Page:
That every steam boiler exceeding eight horse- power be required to have a second safety valve, which should be secured from access by lock or seal, so as to prevent the engine-driver from raising steam above the maximum of each second safety valve.
That all tubular boilers be provided with fusible plugs in the crown of the fire-box.
That all flue boilers be provided with fusible plugs on the crown of the flue inside, and at the highest parts of the outside flues, and that they also be provided with an alarm whistle or mechanical indicator of the quantity of water in the boiler.
That a board or department be established to execute the following duties, subject to the approval and general control of the Government:-
1st. The appointment and supervision of duly qualified inspectors of steam boilers.
2nd. The issue of licenses to work steam boilers after inspection for periods not exceeding one year, such licenses to define the maximum pressure to be allowed.
3rd. The issue of certificates of competency as engineers or engine-drivers to persons who, upon examination, shall appear duly qualified, and to suspend or cancel such certificates in the case of wilful carelessness or other misconduct.
4th. The issue of regulations defining the precautions to be adopted for each class of steam boiler, times and modes of testing or examining the same, and for any other purpose connected therewith.
The inspectors to be authorised to demand access to any steam boiler or machinery connected therewith, and to require that any boiler in use shall be tested by cold water pressure once in six mouths.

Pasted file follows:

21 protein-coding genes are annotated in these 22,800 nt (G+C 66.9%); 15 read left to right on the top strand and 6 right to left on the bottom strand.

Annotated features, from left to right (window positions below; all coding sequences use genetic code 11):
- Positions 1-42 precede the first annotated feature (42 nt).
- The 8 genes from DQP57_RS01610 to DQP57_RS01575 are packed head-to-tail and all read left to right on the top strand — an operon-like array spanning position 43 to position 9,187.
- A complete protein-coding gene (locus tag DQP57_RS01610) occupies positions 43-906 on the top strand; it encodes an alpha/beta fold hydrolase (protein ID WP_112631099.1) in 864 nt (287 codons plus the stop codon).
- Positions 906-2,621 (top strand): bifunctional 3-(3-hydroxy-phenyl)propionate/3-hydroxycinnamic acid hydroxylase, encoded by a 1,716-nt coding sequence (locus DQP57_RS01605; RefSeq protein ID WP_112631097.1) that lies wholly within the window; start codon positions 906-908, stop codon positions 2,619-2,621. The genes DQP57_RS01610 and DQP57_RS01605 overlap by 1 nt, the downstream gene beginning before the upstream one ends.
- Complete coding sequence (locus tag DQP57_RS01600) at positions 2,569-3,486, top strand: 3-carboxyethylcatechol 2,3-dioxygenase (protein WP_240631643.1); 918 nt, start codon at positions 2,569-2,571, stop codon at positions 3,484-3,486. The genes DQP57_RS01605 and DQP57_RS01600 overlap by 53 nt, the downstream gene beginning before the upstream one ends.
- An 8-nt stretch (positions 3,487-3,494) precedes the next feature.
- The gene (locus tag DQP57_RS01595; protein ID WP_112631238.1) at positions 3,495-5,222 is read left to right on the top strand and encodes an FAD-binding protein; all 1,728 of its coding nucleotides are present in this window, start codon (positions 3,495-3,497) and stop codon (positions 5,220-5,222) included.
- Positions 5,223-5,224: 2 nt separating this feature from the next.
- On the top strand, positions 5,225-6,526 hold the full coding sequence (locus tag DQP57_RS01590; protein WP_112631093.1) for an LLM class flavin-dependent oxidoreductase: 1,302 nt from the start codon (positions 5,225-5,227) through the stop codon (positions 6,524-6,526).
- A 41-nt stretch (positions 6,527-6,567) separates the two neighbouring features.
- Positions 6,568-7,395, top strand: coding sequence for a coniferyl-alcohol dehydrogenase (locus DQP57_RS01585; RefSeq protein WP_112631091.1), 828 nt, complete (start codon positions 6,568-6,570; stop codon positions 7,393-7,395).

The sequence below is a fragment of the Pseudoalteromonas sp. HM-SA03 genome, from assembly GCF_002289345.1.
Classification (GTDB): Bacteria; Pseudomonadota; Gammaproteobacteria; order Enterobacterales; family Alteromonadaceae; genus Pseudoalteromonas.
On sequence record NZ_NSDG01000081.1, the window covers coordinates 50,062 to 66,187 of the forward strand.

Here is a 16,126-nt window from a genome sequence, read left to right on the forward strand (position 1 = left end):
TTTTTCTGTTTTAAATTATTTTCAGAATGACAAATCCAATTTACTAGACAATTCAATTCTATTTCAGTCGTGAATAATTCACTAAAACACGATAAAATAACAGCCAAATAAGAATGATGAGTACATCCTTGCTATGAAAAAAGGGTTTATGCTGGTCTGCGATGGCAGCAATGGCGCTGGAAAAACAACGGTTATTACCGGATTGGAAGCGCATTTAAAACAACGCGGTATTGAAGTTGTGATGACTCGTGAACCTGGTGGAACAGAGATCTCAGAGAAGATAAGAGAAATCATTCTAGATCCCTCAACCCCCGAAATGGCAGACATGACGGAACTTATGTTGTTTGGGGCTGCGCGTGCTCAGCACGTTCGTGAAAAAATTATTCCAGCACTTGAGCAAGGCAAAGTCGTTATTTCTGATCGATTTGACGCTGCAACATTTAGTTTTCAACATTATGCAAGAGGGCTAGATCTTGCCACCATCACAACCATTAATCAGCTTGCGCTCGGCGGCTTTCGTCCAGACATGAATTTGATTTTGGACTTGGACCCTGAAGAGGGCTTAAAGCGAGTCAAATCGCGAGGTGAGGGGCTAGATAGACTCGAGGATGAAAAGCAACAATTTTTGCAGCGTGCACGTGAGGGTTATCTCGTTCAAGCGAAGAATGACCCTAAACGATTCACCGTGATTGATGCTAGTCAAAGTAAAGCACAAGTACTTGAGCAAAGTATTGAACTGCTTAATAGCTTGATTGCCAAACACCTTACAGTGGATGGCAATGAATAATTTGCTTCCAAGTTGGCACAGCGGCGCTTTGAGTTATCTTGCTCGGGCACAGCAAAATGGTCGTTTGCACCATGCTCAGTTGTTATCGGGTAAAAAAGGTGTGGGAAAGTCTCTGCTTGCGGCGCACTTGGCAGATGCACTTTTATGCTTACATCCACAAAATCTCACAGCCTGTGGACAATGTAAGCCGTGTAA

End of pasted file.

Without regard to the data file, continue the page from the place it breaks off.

During the currency of a license, inspectors to have the power to require repairs, adjustments, or the cleaning of any part of the boiler or machinery pertaining thereto, when it shall appear necessary for the prevention of explosion, and to order the maximum steam pressure to be reduced, or to wholly suspend the license, until such requisition is complied with.
That persons using steam boilers of more than one horse-power, who shall neglect or refuse to comply with any regulation for the prevention of accidents, or who shall refuse to allow inspectors to have access to such boilers or machinery, or who shall fail to comply with the conditions of any license, or who shall neglect to comply with any requisition by an inspector to take special precaution, or to make repair, shall be liable to a penalty not exceeding five pounds, to be recovered before any two justices.
A table appended to the report shows that the number of steam engines employed on farms and stations in Queensland is 211; on the gold fields, 41; and in saw-mills, 27. The aggregate horse-power of those employed on the farms and stations is 2284. Of those employed in the saw-mills, the horse-power is not stated.